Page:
Over twenty years ago, when Hill returned home debilitated after a hospital stay, the idea came to him to start making sculptures out of all the everyday detritus he had at hand. Primarily composed of masking tape, Hill's sculptures also utilized plastic bags, wire, toothpicks, rocks and a plethora of other found materials. In the mere two years since Willard Hill received his first ever solo exhibition at the age of 82, his work has been exhibited by The Good Luck Gallery in Paris and New York, and his position within the African-American art diaspora was cemented with his inclusion in Reclamation! Pan-African Works from the Beth Rudin DeWoody Collection, The Taubman Museum of Art, Roanoke, VA.
Jacob Lehman (Polish, 1887-1972)
Jacob Lehman was a self-taught Polish émigré artist, whose lyrical late-life drawings speak to his hardscrabble past and man-of-the-people convictions. His portraits of friends and neighbors possess a simple and direct beauty. Set against backdrops of irregular bright stripes, his subjects stare straight at the viewer with elongated eyes and melancholy expressions, while his writhing floral drawings exude a fragile innocence and are redolent with nostalgia for a youth spent in rural Polish villages.
Born and raised in the shtetls of the Polish Pale, as a young man Lehman learned woodcarving, one of the few occupations then available to Jews. On the eve of World War I, Lehman and his siblings left Europe and settled in New Jersey, where he found work as a cabinet-maker. In 1937 the United Furniture Workers Union formed and Lehman moved to Los Angeles, where he became a union organizer for the radical local 576 and became a militant agitator for social change. After he retired, Lehman began attending classes at the Queen Anne Recreation Center, which is where his life as an artist began, with his classmates often serving as models for his portraits. In 2016 The Good Luck Gallery was delighted to bring attention to this underrepresented artist with a solo exhibition of his work.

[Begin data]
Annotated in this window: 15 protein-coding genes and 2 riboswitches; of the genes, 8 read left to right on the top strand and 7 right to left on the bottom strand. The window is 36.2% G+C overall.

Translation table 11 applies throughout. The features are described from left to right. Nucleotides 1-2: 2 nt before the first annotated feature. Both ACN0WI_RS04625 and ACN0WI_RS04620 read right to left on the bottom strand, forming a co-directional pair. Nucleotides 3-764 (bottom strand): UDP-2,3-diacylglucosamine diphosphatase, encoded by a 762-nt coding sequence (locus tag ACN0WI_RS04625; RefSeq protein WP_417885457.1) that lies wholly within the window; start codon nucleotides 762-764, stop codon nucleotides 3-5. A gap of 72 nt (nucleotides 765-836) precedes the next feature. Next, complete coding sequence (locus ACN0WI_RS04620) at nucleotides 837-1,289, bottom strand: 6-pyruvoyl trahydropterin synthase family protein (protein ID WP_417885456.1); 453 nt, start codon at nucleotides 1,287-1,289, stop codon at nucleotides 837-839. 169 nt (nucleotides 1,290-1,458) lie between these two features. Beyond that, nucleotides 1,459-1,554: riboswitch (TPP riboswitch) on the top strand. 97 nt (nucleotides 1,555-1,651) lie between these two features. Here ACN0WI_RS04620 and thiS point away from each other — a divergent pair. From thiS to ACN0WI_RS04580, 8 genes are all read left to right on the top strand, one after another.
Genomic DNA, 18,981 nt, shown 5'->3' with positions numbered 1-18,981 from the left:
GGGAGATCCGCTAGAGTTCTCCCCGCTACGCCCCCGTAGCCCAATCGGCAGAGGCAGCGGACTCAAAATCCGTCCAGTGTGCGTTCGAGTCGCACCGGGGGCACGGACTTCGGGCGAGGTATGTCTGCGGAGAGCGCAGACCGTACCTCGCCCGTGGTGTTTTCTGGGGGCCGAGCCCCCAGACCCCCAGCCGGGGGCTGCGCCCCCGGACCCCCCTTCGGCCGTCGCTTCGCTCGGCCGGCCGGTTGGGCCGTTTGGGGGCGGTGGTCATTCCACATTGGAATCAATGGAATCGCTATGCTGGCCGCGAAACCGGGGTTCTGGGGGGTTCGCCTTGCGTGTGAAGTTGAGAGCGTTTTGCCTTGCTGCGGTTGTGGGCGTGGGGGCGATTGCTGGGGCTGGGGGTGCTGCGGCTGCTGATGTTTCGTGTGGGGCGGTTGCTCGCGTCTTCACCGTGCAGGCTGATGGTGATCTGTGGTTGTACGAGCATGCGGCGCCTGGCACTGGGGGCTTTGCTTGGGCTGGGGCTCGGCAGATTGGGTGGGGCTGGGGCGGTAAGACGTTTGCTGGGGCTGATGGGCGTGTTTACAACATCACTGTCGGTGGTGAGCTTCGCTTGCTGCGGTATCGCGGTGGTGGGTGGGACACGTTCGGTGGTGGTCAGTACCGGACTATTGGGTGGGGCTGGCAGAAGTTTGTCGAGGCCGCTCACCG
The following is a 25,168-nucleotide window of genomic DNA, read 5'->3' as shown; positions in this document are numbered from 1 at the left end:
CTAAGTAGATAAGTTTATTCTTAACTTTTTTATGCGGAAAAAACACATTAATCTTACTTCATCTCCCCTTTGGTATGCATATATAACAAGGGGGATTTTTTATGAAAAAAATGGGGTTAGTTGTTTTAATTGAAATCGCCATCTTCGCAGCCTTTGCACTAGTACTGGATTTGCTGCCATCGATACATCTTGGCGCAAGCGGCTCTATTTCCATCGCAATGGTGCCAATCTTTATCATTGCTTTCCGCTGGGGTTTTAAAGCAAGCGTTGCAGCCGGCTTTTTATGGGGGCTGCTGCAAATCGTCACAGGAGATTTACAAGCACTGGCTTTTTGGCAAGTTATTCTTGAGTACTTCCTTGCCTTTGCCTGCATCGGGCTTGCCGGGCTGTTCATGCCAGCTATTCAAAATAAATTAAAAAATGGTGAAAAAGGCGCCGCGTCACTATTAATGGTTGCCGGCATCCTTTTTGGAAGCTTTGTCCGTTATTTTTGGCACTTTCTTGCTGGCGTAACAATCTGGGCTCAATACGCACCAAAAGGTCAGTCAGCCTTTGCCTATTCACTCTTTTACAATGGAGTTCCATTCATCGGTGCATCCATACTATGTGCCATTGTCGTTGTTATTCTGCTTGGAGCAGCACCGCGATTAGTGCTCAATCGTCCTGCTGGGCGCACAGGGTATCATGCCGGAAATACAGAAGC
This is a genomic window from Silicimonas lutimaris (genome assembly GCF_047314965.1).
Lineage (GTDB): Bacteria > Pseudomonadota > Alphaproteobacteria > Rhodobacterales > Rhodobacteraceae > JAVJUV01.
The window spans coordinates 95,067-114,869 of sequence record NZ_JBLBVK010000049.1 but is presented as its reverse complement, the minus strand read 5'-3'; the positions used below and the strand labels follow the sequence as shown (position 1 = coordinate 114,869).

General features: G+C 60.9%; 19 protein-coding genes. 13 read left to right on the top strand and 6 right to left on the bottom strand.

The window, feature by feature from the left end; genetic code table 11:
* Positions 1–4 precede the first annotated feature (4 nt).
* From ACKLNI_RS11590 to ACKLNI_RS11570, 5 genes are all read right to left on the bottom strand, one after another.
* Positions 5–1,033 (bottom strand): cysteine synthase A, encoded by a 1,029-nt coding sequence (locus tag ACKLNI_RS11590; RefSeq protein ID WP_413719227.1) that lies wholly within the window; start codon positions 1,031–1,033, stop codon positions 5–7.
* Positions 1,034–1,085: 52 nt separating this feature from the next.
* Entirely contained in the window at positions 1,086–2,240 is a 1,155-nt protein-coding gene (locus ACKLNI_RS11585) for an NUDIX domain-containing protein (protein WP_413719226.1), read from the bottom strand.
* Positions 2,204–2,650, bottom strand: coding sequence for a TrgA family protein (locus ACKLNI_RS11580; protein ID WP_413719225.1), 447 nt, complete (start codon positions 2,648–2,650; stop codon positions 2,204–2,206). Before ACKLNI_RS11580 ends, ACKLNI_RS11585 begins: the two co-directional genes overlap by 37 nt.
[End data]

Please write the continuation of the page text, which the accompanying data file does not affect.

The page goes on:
Helen Rae (American, b. 1938)
Composed using colored pencil and graphite, Helen Rae creates dense, profoundly fractured drawings that are instantly recognizable and inescapably alluring. A bold use of color and sophisticated command of design culminates in a torrent of pattern and texture. Working out of First Street Gallery - a progressive art studio for adults with developmental disabilities, now in Upland, CA - for the last thirty years, Rae utilizes fashion magazines as a point of departure, elevating the source material to expose a world of momentous, subversive vision. She has been featured in Vogue, and Vulture, among many other publications, and has received solo shows at The Good Luck Gallery, Los Angeles, and White Columns, New York. Helen's third solo exhibition is now on view at The Good Luck Gallery.
Cathy Ward (British, b. 1960)
The mesmerizing scratchboard drawings of Cathy Ward pull the viewer into a realm of dizzyingly complicated beauty that exudes both spirituality and sensualityHer background includes a harsh and affecting convent education under the Sisters of Mercy, a turbulent psychological history, and formative years spent on the margins of British youth culture in the company of punks, pagans and bikers. Despite her schooling, her work is embraced by the visionary arts community for its intuitive nature, sheer power, and undeniable originality of her work. Residing in London, Ward has exhibited widely in Europe and internationally, and has received two solo exhibitions with The Good Luck Gallery, Los Angeles.